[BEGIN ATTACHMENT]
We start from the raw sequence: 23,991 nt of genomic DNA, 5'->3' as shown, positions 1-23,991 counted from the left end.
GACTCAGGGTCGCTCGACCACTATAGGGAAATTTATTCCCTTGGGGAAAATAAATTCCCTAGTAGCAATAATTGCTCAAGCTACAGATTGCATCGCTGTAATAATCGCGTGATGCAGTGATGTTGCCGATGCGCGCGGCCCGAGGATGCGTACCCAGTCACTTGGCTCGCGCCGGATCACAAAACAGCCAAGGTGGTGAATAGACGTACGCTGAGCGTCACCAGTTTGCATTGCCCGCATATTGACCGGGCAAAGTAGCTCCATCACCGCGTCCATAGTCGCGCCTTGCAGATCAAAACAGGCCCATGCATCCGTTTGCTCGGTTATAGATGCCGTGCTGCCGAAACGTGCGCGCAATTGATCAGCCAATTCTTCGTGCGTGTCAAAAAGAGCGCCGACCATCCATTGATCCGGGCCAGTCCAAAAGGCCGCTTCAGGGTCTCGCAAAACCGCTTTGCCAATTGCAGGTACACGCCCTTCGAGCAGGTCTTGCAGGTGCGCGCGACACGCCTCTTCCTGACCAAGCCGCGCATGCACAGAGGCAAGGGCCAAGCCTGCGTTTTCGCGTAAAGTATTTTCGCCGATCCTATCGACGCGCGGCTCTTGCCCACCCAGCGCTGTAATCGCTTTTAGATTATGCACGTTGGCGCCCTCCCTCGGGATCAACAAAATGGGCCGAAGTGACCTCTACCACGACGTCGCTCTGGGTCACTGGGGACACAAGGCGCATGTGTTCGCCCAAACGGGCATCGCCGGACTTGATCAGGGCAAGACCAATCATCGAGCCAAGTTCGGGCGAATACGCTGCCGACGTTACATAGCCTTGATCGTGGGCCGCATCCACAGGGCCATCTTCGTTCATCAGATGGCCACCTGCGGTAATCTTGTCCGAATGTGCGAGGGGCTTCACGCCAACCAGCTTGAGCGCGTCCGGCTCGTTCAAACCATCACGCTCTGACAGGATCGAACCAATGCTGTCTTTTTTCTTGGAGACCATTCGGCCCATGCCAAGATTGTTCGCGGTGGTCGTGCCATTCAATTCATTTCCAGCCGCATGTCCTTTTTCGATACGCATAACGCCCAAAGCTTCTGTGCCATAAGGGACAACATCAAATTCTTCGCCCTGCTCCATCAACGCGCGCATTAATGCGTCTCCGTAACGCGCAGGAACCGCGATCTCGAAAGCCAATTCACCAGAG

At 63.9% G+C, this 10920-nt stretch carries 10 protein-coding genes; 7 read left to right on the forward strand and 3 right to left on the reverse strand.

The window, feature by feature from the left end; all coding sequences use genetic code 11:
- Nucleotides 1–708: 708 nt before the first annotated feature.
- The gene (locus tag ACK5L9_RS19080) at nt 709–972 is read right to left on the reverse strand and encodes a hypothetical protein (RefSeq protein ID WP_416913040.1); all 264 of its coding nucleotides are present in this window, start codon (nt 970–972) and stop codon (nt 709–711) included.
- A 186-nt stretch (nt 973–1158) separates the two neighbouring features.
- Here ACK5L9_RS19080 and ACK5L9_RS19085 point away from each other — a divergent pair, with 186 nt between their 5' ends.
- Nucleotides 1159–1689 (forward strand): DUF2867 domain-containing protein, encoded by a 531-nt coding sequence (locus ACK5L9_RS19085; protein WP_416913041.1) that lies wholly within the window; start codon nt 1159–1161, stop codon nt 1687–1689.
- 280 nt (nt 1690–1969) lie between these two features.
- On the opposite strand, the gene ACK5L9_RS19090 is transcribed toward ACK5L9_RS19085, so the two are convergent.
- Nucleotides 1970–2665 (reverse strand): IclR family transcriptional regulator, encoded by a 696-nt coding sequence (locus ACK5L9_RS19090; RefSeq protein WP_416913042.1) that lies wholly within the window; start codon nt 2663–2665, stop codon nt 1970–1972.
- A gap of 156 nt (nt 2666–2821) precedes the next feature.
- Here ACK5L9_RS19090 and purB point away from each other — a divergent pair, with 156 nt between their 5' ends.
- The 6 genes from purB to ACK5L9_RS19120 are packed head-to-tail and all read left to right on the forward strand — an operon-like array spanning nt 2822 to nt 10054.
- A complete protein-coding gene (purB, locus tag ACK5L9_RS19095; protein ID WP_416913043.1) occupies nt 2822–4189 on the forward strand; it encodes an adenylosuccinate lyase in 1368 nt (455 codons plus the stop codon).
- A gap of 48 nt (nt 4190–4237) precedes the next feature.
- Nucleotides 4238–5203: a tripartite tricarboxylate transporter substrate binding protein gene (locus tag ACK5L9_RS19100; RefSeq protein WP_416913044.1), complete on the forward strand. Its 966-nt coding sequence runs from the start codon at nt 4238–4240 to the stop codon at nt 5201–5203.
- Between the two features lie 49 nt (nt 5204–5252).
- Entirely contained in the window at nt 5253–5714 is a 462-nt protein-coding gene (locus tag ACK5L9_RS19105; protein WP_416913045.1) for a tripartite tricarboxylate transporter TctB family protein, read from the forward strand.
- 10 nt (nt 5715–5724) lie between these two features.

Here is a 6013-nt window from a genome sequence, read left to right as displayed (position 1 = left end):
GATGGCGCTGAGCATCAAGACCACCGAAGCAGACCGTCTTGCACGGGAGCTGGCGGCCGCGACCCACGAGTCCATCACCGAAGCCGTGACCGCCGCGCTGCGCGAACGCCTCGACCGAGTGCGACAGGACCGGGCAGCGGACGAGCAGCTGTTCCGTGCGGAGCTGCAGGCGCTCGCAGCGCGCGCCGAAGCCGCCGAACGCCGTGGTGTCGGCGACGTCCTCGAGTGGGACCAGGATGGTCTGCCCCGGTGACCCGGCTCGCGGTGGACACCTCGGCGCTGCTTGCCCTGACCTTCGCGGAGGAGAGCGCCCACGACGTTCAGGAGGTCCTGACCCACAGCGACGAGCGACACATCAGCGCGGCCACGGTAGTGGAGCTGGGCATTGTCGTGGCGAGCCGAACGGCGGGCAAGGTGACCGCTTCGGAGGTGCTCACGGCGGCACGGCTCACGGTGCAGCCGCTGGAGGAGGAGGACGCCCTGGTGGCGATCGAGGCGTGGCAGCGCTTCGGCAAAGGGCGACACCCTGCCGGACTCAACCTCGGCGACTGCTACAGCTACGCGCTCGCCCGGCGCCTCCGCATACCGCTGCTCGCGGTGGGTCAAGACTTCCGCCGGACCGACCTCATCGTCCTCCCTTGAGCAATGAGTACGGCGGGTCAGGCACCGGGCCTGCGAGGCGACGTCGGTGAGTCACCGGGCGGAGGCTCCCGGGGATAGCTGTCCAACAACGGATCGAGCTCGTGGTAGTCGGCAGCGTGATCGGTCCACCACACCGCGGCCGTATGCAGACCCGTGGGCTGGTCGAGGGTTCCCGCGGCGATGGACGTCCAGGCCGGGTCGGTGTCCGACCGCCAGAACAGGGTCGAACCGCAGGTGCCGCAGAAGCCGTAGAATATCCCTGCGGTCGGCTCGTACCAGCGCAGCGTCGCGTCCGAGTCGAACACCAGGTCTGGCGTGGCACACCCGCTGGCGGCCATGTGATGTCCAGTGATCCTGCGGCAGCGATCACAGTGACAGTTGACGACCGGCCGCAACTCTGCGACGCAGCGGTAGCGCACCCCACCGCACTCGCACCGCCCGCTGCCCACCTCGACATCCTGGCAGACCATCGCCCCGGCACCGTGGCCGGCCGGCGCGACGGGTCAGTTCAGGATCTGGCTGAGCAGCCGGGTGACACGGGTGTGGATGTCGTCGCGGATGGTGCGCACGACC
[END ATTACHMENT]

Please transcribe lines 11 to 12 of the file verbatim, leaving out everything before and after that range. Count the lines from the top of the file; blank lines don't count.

- On the opposite strand, the gene ACK5L9_RS19090 is transcribed toward ACK5L9_RS19085, so the two are convergent.
- Nucleotides 1970–2665 (reverse strand): IclR family transcriptional regulator, encoded by a 696-nt coding sequence (locus ACK5L9_RS19090; RefSeq protein WP_416913042.1) that lies wholly within the window; start codon nt 2663–2665, stop codon nt 1970–1972.